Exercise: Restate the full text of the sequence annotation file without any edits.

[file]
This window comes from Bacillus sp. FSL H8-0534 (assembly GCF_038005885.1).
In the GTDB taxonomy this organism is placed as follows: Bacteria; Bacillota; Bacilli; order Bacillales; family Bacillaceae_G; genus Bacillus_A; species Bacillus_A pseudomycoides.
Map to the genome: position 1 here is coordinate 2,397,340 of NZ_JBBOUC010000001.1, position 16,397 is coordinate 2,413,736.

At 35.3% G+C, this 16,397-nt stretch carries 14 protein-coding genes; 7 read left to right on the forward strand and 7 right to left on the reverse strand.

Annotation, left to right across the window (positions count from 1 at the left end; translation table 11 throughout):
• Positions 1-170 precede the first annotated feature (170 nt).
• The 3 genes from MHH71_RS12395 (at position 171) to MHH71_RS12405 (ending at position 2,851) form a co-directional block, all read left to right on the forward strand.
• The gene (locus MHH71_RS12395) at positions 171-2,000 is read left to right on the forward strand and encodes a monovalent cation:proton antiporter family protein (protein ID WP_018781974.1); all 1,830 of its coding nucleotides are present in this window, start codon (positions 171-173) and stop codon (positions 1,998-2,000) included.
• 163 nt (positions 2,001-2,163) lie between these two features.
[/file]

This window comes from Bacillus sp. FSL H8-0534 (assembly GCF_038005885.1).
In the GTDB taxonomy this organism is placed as follows: Bacteria; Bacillota; Bacilli; order Bacillales; family Bacillaceae_G; genus Bacillus_A; species Bacillus_A pseudomycoides.
Map to the genome: position 1 here is coordinate 2,397,340 of NZ_JBBOUC010000001.1, position 16,397 is coordinate 2,413,736.

At 35.3% G+C, this 16,397-nt stretch carries 14 protein-coding genes; 7 read left to right on the forward strand and 7 right to left on the reverse strand.

Annotation, left to right across the window (positions count from 1 at the left end; translation table 11 throughout):
• Positions 1-170 precede the first annotated feature (170 nt).
• The 3 genes from MHH71_RS12395 (at position 171) to MHH71_RS12405 (ending at position 2,851) form a co-directional block, all read left to right on the forward strand.
• The gene (locus MHH71_RS12395) at positions 171-2,000 is read left to right on the forward strand and encodes a monovalent cation:proton antiporter family protein (protein ID WP_018781974.1); all 1,830 of its coding nucleotides are present in this window, start codon (positions 171-173) and stop codon (positions 1,998-2,000) included.
• 163 nt (positions 2,001-2,163) lie between these two features.